In this industry we use a lot of terms that we think are understood, but they aren’t. Kind of ironic for an industry that has a mission to help people communicate.
UC: No one agrees on what unified communications (UC) means. That used to bother me, but not any more because I’ve accepted the impossibility of a definition. Not only is there variation among the vendors, but the technology keeps changing. For example UC didn’t initially have a focus on mobility until Apple introduced the iPhone.
However, there is general agreement on what UC kind of includes. There’s almost always a telephony component. Actually, I think that’s the best definition, but them are fighting words. Many insist it also includes instant messaging and presence (IM/p). I think that was important, but not any more. IM/p in UC is generally limited to internal-usage. Any form of communications limited to your badged employees is obsolete.
Focussing on features or modalities doesn’t define UC either. Skype for Business is a UC system, Skype is not. To the casual user there is no difference in functionality, so it isn’t practical to define UC by features or modalities. Simply stated UC is best defined as a business phone system.
If your UC system happens to include things like video, IM/p, APIs, and uses software clients, then congratulations. All these components are within the UC vision and contributes to communications and collaboration. Take pride in being an advanced UCer.
I digress. My point isn’t to argue the definition of UC, but to talk about definitions. You see, all the technology in the world can’t help us communicate and/or collaborate if we can’t get past the basics of language. UC as a broad category works because we all understand it’s a broad topic whose definition varies with the beholder.
I am also comfortable using PBX and UC interchangeably, though this really pisses off some of my colleagues (right, Marty?). For a while we considered UC the successor to the PBX. I figure the PBX evolving to UC (VoIP, IM/P, clients, APIs and whatever else you include in UC) is childsplay compared to the 100 years of evolution it experienced previously.
There’s also a school of thought that half of UC is totally wrong - the first half. These people argue that de-unified communications is the in thing. For grins let’s deunify UC. IM goes to some messaging app, APIs go to some CPaaS or prem solution, and video to some VCaaS or prem solution. What’s left? The PBX!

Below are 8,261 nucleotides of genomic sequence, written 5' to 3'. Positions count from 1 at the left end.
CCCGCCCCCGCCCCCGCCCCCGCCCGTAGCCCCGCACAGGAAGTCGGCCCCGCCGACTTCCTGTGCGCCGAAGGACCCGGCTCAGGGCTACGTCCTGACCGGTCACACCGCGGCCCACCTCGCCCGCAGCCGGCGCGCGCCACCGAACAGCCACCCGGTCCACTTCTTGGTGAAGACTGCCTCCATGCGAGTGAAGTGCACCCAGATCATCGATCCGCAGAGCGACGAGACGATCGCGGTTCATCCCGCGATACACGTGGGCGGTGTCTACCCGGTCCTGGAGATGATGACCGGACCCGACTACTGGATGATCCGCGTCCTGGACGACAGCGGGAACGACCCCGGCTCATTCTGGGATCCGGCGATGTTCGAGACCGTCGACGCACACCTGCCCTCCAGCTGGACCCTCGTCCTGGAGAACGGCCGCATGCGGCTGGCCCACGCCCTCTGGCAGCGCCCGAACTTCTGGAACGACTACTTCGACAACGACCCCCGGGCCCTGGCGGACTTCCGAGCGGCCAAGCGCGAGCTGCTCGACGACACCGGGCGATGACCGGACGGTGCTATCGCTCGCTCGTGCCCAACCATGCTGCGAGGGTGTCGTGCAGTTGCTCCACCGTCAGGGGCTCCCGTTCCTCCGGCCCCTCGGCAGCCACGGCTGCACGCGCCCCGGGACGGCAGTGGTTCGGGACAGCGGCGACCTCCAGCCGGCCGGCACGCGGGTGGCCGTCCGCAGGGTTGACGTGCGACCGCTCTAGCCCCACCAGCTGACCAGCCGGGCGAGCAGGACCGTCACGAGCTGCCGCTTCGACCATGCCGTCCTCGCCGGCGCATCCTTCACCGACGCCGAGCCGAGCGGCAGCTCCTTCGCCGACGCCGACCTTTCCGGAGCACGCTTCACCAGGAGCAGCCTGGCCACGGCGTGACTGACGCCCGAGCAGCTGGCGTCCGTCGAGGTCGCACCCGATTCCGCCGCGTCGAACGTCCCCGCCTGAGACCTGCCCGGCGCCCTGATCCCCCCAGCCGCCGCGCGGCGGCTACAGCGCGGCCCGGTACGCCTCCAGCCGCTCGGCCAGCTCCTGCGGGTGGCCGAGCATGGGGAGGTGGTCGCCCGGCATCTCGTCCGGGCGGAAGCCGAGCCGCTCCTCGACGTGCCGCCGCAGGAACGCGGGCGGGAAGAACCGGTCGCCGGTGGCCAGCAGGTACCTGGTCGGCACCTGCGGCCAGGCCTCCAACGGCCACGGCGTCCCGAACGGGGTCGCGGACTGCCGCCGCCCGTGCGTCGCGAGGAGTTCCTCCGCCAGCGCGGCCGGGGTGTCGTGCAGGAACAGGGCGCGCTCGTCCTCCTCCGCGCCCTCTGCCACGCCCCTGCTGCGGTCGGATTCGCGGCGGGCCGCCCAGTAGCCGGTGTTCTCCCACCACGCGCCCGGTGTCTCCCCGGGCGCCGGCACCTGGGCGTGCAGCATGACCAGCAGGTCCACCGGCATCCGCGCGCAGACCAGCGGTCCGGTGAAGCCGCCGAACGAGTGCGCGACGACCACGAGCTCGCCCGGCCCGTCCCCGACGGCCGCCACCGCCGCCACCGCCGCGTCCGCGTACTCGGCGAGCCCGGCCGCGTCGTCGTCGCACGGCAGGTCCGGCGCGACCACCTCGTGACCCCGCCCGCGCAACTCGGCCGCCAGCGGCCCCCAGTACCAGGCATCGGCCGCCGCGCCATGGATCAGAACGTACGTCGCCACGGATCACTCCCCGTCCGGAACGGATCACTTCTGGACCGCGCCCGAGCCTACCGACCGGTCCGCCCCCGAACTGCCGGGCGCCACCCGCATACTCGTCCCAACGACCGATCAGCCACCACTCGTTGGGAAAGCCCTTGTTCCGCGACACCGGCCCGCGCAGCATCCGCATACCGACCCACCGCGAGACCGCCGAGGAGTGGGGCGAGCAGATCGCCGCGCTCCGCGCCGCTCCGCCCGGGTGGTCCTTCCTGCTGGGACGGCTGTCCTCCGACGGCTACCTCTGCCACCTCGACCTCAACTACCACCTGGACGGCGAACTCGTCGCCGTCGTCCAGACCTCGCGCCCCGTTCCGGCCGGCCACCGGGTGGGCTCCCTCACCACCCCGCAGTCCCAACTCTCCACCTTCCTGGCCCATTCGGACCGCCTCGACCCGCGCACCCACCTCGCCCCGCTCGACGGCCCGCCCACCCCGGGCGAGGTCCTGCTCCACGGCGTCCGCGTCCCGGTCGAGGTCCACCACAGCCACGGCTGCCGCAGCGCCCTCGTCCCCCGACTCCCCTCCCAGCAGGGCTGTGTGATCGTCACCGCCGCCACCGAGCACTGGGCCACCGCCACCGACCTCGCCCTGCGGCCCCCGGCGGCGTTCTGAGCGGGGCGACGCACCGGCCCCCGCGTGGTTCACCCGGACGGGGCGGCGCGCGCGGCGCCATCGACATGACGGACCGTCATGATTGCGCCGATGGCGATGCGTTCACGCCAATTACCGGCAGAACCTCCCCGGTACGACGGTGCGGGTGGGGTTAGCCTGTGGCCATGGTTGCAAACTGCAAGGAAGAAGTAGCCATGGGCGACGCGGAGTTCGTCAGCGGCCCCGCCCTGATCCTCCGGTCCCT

I’m fine with UC and PBX, but I am not big on the the term collaboration. The vendors seem to be collaborating on dropping UC in lieu of collaboration. The problem with this is collaboration is used in language far more broadly than enterprise communications. It’s hard to change a word that’s in the dictionary for a narrower definition.
To collaborate means two or more people working together. Collaboration and collaborative tools are used to describe all kinds of efforts and products. A fax machine can be used for collaboration. There’s not even a requirement for technology to collaborate. A conference table is a great tool for collaboration. So is a car, a whiteboard, and Ferris wheel.
The UC industry is trying to commandeer collaboration because some think it’s better to focus on the outcome or result than the tool. There’s merit to that, but other industries have the same idea. When I search for collaboration tools I get applications such as Box, Microsoft SharePoint, Citrix Podio, and Salesforce Chatter. All very fine tools. Why use a broad term to reference a narrow category?
If I search for collaboration on Twitter I mostly find musicians working together. Since musical groups inherently collaborate they tend to reserve the term for efforts between different musicians. Many of us learned to collaborate at a young age on the piano playing Chopsticks with a friend.
I do use the term collaborate to describe teams working together, but I avoid the term to describe the products or services that they use.
This brings me to my favorite nebulous topic: workstream messaging. That is the term I use for products such as Cisco Spark, Unify Circuit, RingCentral Glip, and Mitel MiTeam. Last year I used the term Workstream communications and collaboration - we all make mistakes. Now I use Workstream Messaging because it captures the two most important aspects.
These applications become central to the flow of work. I associate workflow with physical materials, machines, and processes. Workstream is better for information-based roles. Users of these tools discover that the apps encompass all of their work because communications, content, and contacts are all in one place. Unified Workstream?
These apps also leverage the familiarity of messaging we know from consumer messaging apps such as SMS, Twitter, Facebook Messenger, SnapChat, Skype, Hangouts, and many more. People just can’t get enough of messaging. Unfortunately, we have already applied the messaging label to voicemail, email, IM, SMS, and a bevy of consumer messaging apps.
Workstream messaging are business apps. They integrate with corporate directories, other business applications, and protect content per organizational security policies. I use workstream as one word in part because it is not in the dictionary. Gartner has now started using the term, but they can’t decide how many words it should be.
Some of my colleagues are not interested in terms. It’s hard. There was a lot of wasted time on Enterprise 2.0 (E20) vs. Social Business (Socbiz) battles. Many just want to focus on the approaches to communications, and assume the hip customers will simply understand that HipChat and WeChat are totally different.
This is exactly why the market is so slow to adapt to new technologies. Because the vendors, analysts, consultants, and media do the migration for them. Consider how the industry embraced the term cloud. Almost every vendor in the industry claims to be a cloud vendor regardless of portfolio.